* vout Acknowledgments to God, so, I doubt *| not, there were some set Places, where they "met for that Purpose: For the original Word "brought, is never used about private, but pub"lick Sacrifices; and, therefore, I suppose that "they brought these Sacrifices to some fixed '' Place, looking towards the Schechinah, or glo"rious Presence of God at the Entrance of the te Garden of Eden," (as the Jews were afterwards ordered to look towards the Temple at yerusalem, when they offered up their Prayers at a Distance from it) 't from which Adam had *' been expelled. For there being, no doubt, "some settled Place, where they performed sa*' cred Offices, it is most reasonable to think "that it had respect to the Schechinah. Where"soever That appeared, they appeared before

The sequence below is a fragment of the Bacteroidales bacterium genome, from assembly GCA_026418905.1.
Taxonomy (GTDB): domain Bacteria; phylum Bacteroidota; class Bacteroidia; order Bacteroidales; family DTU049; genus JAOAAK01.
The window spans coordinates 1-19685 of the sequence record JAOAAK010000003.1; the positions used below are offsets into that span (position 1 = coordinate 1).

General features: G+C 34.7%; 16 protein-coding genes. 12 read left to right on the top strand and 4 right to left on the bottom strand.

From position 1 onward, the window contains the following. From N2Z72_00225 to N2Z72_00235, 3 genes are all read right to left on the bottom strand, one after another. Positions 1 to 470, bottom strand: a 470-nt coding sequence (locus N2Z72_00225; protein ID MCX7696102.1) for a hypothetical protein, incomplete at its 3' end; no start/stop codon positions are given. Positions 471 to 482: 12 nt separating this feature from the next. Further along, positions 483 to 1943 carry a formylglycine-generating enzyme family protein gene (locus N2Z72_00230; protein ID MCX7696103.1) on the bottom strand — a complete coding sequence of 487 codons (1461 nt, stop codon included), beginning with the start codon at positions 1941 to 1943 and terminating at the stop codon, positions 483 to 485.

• God (as the Scripture speaks) because there he "manifested his special Presence, which moved "them to go thither to worship him, to give "him Thanks, or to enquire of Him" From this Presence of the Lord, this glorious Appearance, which Cain, at the 14th Verse, calls she Face of the Lord, he was banished, and never afterwards enjoyed the Sight cf it 5 and God with
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drawing his gracious Presence from him, hewas also forsaken by him, and put out of bis special Protection. From thenee he went into the Land of Nod, which was as much the. Place of God's vJJ'ential Presence, as that . from which he was banished. . . . . „ z.